Breast cancer affects one in eight women in the US. There are multiple factors involved in developing the disease, but one issue is dense breast tissue. Some 40 percent of US women have dense breast tissue, which alone increases the risk of breast cancer, and can make mammogram screening more difficult. Now, researchers from MIT and Massachusetts General Hospital (MGH) have developed an automated model that assesses dense breast tissue in mammograms as reliably as expert radiologists.
Breast density assessments have traditionally relied on subjective human exams and calculations, but the deep-learning model -- trained on tens of thousands of digital mammograms -- is able to distinguish different types of breast tissue, from fatty to extremely dense, with 90 percent correlation to radiologists' diagnosis.
In comparison to traditional prediction models, the researchers used a metric called a kappa score, where 1 indicates the model and human experts agree on a diagnosis every time, and anything lower indicates fewer instances of agreements. The maximum kappa score for existing automatic density assessment models is around 0.6. In the clinical application, the new model scored 0.85, meaning it makes better predictions than previous systems.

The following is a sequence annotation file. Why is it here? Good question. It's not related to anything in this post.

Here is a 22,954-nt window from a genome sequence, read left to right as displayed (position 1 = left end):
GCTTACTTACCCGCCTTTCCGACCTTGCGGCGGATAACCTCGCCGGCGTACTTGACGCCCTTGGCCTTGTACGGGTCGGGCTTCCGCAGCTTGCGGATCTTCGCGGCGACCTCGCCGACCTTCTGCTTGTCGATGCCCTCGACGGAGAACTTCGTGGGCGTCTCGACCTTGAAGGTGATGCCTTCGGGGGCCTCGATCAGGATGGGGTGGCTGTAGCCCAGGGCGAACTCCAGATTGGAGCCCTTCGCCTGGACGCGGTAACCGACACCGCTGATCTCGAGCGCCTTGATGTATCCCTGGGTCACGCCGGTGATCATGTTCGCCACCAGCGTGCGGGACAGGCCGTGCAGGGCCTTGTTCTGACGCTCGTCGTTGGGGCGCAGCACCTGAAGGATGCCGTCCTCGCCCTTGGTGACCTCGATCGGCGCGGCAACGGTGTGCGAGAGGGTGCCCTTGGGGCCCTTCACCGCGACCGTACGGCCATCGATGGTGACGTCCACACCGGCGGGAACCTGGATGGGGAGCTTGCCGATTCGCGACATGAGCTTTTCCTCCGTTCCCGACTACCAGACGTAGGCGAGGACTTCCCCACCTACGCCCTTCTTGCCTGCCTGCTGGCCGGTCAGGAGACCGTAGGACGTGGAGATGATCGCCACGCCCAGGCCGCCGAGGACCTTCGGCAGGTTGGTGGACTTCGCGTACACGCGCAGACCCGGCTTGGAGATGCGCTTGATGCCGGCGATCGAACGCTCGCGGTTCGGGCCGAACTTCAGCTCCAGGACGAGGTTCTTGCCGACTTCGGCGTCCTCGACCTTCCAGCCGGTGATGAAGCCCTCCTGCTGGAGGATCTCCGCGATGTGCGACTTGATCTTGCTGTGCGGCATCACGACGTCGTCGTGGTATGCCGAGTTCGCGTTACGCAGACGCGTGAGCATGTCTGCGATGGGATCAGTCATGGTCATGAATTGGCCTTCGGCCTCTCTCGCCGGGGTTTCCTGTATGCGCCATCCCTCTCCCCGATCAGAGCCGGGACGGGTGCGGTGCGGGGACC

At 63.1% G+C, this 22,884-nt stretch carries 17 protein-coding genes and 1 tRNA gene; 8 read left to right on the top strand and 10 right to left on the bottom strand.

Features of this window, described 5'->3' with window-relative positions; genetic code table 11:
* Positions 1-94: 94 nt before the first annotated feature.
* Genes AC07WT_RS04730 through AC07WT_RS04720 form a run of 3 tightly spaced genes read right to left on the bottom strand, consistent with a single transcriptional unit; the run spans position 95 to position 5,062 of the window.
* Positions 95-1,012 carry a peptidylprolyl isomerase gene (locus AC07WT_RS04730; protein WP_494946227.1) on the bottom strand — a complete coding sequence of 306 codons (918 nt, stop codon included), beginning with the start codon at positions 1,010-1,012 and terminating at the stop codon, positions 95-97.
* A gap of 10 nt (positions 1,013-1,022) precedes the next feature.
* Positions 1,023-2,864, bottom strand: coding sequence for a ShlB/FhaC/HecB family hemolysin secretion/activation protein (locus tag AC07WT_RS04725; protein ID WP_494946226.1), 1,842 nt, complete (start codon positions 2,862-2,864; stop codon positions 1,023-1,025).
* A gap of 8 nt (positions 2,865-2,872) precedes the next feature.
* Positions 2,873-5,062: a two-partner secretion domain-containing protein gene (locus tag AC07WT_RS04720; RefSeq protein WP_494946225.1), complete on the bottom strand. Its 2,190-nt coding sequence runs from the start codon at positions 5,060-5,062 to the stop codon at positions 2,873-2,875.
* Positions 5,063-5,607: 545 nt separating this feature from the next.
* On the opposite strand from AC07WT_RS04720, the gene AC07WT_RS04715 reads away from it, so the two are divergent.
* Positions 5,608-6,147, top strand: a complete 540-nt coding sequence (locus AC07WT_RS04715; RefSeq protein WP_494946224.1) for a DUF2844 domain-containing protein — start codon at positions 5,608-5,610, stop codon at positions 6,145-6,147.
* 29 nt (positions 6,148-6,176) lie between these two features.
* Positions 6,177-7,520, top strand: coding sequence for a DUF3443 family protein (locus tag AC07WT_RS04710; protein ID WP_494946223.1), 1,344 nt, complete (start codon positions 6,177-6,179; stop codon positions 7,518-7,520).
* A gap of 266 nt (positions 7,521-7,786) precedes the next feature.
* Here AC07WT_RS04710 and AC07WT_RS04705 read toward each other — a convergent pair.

"Breast density is an independent risk factor that drives how we communicate with women about their cancer risk. Our motivation was to create an accurate and consistent tool, that can be shared and used across health care systems," says MIT PhD student and second author on the model's paper, Adam Yala. "It takes less than a second per image ... [and can be] easily and cheaply scaled throughout hospitals." The researchers now plan on exploring how the algorithm can be transitioned into other hospitals, and how it can be used in other healthcare applications.